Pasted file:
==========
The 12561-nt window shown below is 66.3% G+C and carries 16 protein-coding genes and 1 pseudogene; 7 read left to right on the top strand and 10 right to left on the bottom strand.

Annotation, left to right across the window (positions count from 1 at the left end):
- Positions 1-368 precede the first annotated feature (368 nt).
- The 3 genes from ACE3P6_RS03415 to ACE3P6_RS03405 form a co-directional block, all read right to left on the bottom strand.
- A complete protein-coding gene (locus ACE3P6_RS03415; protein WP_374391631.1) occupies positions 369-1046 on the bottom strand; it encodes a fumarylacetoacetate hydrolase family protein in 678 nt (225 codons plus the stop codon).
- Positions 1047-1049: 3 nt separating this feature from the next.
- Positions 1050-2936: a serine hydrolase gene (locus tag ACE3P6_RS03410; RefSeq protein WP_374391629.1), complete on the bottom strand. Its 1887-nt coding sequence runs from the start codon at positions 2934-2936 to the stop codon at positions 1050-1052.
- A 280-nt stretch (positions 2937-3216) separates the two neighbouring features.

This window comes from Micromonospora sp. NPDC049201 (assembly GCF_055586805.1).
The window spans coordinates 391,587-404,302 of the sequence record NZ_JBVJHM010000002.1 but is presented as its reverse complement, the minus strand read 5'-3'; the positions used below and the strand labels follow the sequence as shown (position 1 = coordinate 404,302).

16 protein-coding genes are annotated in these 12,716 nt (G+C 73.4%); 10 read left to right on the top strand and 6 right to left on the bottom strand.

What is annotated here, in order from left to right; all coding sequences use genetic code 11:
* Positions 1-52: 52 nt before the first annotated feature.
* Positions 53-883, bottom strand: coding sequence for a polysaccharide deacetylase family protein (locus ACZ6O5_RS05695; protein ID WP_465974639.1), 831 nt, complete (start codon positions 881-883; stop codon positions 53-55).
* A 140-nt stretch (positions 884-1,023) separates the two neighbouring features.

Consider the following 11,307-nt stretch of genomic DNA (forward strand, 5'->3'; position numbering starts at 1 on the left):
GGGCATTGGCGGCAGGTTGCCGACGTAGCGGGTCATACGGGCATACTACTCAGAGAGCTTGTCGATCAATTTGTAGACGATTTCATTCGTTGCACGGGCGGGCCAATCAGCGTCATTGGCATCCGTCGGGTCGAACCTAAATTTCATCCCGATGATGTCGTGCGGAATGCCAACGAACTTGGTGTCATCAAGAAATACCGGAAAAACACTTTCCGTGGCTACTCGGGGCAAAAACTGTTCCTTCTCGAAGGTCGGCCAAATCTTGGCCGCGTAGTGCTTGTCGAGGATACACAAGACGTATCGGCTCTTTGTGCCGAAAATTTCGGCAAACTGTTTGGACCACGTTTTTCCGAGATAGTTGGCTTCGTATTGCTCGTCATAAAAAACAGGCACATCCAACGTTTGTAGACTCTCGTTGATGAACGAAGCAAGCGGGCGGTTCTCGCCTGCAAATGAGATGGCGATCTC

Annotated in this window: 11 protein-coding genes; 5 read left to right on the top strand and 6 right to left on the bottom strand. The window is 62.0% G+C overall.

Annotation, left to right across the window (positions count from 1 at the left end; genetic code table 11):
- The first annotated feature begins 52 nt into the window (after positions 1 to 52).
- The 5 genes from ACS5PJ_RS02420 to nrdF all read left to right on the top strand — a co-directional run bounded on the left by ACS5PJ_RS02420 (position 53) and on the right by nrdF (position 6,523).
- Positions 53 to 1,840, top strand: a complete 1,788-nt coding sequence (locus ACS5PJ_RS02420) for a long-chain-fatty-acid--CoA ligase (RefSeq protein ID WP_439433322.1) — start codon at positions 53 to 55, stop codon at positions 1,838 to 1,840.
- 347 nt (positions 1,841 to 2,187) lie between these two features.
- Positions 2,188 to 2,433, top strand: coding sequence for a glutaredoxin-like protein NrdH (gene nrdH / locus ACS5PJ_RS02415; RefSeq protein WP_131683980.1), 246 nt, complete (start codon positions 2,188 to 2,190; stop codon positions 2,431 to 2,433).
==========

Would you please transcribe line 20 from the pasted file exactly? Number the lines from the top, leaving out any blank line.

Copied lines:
- The first annotated feature begins 52 nt into the window (after positions 1 to 52).